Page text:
ere are more than 550 million blue crabs in the Chesapeake Bay, an increase of more than a third over this time last year and one of the highest population counts of the past two decades.
A winter dredging survey found the strongest growth in the populations of adult male crabs, which more than doubled. The number of spawning females, a key barometer for future population growth, nearly doubled but remained slightly below a target population count of 215 million.
Maryland Department of Natural Resources officials, who released the survey results Tuesday, said the results bode well for local crab harvests. A relatively mild winter and favorable currents and tides helped, said Dave Blazer, the department's fisheries survey director.
"With an increase in abundance and steady recruitment, we fully anticipate a robust crab season this year."
The results could prompt environmental regulators to loosen restrictions on harvest limits for female crabs.
The state natural resources department and the Virginia Institute of Marine Science conduct the survey annually between December and March using dredging equipment to capture and measure crabs at 1,500 sites around the bay. Scientists consider that method reliable and accurate because the crab population is largely burrowed in mud deposits during the winter.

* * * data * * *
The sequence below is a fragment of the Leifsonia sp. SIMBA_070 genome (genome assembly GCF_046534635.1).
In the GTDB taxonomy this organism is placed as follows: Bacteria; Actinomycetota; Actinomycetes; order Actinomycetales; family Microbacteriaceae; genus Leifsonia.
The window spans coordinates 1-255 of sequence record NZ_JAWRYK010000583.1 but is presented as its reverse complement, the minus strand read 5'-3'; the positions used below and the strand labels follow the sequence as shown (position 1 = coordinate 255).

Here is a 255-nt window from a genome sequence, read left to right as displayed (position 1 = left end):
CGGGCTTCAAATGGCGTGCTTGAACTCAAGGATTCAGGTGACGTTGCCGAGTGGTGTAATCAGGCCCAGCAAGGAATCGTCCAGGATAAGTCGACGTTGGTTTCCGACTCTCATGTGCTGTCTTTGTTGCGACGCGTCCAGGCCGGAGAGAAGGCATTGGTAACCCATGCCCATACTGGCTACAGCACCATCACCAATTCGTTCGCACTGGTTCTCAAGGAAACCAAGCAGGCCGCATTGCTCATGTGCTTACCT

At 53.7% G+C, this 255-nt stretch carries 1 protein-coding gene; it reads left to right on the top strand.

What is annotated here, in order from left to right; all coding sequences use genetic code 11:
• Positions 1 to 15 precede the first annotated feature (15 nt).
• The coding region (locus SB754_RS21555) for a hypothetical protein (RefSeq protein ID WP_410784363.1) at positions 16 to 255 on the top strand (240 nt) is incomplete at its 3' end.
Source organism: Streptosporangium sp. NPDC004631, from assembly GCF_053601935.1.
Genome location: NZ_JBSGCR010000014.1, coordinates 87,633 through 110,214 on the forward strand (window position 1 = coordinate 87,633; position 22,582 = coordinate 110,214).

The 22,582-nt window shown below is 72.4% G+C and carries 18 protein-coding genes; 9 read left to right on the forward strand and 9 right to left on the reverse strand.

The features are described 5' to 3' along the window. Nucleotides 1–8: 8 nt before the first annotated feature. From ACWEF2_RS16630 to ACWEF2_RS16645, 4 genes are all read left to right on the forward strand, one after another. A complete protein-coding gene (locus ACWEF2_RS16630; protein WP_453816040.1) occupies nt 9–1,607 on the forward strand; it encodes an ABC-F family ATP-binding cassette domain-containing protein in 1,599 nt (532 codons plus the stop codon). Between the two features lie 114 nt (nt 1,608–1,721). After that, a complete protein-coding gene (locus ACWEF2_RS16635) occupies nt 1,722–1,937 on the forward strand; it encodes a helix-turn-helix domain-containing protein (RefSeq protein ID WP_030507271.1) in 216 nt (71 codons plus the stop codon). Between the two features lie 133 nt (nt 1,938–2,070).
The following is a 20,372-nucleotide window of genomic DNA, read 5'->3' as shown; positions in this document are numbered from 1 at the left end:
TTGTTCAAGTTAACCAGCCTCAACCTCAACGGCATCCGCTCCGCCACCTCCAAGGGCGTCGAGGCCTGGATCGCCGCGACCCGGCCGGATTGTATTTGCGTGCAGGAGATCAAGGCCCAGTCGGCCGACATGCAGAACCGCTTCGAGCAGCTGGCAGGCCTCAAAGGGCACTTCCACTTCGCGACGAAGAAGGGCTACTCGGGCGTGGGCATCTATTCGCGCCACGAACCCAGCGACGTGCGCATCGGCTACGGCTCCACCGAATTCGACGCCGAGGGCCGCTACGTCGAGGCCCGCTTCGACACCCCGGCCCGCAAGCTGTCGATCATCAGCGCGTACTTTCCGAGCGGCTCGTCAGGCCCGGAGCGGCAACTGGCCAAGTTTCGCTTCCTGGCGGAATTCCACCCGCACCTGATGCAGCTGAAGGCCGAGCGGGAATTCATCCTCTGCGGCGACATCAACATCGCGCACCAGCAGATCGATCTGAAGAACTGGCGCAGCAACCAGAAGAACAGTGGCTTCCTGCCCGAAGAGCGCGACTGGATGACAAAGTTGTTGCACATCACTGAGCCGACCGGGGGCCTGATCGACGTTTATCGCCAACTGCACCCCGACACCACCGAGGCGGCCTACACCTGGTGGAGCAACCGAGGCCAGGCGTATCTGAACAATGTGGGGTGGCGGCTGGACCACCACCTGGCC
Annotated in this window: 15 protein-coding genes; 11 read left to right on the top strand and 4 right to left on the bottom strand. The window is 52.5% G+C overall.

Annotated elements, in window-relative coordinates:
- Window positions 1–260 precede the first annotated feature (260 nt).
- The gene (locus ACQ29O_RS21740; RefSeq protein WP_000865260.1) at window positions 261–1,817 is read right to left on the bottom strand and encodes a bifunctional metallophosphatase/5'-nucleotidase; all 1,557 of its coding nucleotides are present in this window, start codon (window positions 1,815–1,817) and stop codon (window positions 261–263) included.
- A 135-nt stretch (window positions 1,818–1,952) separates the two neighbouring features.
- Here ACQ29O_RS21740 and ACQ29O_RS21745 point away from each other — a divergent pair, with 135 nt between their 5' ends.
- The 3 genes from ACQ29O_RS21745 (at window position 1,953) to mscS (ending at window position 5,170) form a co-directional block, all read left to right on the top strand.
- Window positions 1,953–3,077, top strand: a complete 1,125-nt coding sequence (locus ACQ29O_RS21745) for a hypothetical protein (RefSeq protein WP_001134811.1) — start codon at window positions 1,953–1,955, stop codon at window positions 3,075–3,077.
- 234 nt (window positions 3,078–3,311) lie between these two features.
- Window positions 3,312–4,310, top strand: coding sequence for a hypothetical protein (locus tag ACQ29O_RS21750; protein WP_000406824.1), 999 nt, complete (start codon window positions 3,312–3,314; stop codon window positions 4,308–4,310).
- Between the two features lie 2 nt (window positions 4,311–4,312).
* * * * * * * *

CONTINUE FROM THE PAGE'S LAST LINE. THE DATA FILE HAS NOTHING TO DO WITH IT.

The survey found 194 million spawning female crabs, up from 101 million last winter, and 91 million adult male crabs, up from 44 million last winter. There are about 271 million juvenile crabs, a slight increase from last year's 269 million.It's one of the most common questions I get about the Bay. "How are the crabs doing". Maryland is rightly known for it's crabby preferences, and many people who never get near the Bay enjoy their crab feasts. They may not care if the Bay is clean, as long as it's producing fat, healthy crabs.
The results show a continuing rebound in the crab population. The winter 2014-2015 survey found 38 percent growth over the previous winter. The 2015 crab season that followed brought a 42 percent increase in the bay-wide harvest, and for an eighth straight year, the harvest was considered to be a sustainable level.
The population count is the fourth-highest in 20 years.
While they've had a few bad years, crap populations seem to respond as much to weather as to fishing; it's very important that the little crab come into the Bay, and that depends to a large extent on weather.
Wombat-socho has the grand linkfest "Rule 5 Sunday: The Tax Deadline Cometh" up at The Other McCain.